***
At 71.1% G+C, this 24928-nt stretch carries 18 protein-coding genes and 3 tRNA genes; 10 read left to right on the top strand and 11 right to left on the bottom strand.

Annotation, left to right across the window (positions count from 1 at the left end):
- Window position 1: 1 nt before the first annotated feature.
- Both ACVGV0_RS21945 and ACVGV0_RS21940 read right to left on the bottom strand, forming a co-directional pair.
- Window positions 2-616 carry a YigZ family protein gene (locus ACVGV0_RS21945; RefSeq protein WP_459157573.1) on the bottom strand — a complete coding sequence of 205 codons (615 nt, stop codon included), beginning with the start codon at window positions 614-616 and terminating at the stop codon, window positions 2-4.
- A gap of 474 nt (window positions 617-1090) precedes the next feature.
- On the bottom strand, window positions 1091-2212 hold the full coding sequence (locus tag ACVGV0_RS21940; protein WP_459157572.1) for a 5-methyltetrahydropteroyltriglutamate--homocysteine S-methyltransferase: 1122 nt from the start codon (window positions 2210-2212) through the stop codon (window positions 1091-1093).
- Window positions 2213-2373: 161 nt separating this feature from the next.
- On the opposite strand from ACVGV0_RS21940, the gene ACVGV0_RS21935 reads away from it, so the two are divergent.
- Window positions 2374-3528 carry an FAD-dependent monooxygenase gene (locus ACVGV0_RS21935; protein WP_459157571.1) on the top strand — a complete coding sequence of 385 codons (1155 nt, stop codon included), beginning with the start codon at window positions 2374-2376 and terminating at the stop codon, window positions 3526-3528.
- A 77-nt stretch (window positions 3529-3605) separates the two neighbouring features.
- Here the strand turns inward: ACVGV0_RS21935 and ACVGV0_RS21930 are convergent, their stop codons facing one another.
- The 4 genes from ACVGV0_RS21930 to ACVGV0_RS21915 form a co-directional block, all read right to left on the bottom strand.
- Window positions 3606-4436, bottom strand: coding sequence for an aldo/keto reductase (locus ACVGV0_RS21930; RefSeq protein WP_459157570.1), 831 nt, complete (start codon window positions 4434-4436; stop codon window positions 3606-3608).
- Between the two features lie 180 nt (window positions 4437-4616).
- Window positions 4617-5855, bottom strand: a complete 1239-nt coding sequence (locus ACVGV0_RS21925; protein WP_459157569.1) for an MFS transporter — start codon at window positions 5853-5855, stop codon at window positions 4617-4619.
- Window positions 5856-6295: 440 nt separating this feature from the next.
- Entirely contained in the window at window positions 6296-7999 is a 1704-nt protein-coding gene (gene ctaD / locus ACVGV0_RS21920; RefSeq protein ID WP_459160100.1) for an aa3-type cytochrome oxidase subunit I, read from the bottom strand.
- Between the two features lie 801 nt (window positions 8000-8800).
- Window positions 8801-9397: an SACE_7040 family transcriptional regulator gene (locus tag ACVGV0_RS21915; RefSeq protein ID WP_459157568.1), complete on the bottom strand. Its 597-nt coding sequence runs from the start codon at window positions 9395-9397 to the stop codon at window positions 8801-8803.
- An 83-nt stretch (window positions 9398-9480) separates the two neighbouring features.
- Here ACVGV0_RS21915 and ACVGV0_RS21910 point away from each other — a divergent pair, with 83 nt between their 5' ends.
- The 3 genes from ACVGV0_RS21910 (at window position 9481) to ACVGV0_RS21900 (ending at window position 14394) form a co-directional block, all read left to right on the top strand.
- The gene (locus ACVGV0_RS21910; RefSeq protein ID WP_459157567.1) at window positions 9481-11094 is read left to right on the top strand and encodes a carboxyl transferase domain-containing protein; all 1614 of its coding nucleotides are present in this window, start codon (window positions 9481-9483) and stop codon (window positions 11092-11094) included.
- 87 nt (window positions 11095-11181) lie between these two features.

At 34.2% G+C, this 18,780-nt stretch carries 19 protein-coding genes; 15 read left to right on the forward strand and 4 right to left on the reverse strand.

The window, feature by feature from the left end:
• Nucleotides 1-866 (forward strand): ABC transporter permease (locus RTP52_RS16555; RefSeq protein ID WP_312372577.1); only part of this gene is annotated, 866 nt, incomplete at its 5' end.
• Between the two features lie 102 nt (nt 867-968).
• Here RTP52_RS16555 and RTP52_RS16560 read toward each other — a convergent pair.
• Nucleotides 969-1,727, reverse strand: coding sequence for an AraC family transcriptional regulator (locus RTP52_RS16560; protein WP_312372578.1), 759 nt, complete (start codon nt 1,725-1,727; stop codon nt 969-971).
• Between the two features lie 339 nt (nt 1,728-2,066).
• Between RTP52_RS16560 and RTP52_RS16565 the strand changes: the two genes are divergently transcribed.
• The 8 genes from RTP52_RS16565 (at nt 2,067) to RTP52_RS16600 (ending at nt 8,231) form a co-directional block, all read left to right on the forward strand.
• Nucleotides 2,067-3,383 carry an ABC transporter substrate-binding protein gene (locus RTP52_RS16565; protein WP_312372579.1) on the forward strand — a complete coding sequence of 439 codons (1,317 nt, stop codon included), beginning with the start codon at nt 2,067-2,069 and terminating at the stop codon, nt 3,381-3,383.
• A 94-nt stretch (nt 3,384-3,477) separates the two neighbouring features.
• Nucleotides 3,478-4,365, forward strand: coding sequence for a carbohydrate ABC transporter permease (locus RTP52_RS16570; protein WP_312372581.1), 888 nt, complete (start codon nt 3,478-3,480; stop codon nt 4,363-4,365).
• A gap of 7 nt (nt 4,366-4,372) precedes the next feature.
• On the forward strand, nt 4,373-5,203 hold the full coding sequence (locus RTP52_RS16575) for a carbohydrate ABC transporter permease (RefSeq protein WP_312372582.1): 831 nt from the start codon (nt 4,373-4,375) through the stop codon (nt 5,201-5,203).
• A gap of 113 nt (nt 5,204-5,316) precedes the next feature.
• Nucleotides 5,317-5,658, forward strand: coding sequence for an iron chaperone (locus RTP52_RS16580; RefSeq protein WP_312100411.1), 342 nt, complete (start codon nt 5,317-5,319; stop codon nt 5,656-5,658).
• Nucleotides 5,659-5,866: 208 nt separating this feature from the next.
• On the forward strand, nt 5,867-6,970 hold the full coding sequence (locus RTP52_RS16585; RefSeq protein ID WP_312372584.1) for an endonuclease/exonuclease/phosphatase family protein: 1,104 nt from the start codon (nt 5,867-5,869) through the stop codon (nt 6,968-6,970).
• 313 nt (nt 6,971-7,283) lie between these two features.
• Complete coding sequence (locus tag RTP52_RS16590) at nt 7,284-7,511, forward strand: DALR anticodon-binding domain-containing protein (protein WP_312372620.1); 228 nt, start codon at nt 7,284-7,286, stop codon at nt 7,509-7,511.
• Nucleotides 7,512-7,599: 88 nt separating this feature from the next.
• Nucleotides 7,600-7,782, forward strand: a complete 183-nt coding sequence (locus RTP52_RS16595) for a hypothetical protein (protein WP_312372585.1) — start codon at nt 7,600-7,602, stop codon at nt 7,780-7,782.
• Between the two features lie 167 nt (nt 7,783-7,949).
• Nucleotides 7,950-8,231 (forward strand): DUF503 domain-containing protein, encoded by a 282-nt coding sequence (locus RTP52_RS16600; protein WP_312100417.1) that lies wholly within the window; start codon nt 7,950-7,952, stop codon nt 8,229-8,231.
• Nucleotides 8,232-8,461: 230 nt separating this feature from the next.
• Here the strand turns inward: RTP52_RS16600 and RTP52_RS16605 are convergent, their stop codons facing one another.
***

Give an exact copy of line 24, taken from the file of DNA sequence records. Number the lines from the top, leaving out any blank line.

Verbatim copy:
- The gene (locus ACVGV0_RS21910; RefSeq protein ID WP_459157567.1) at window positions 9481-11094 is read left to right on the top strand and encodes a carboxyl transferase domain-containing protein; all 1614 of its coding nucleotides are present in this window, start codon (window positions 9481-9483) and stop codon (window positions 11092-11094) included.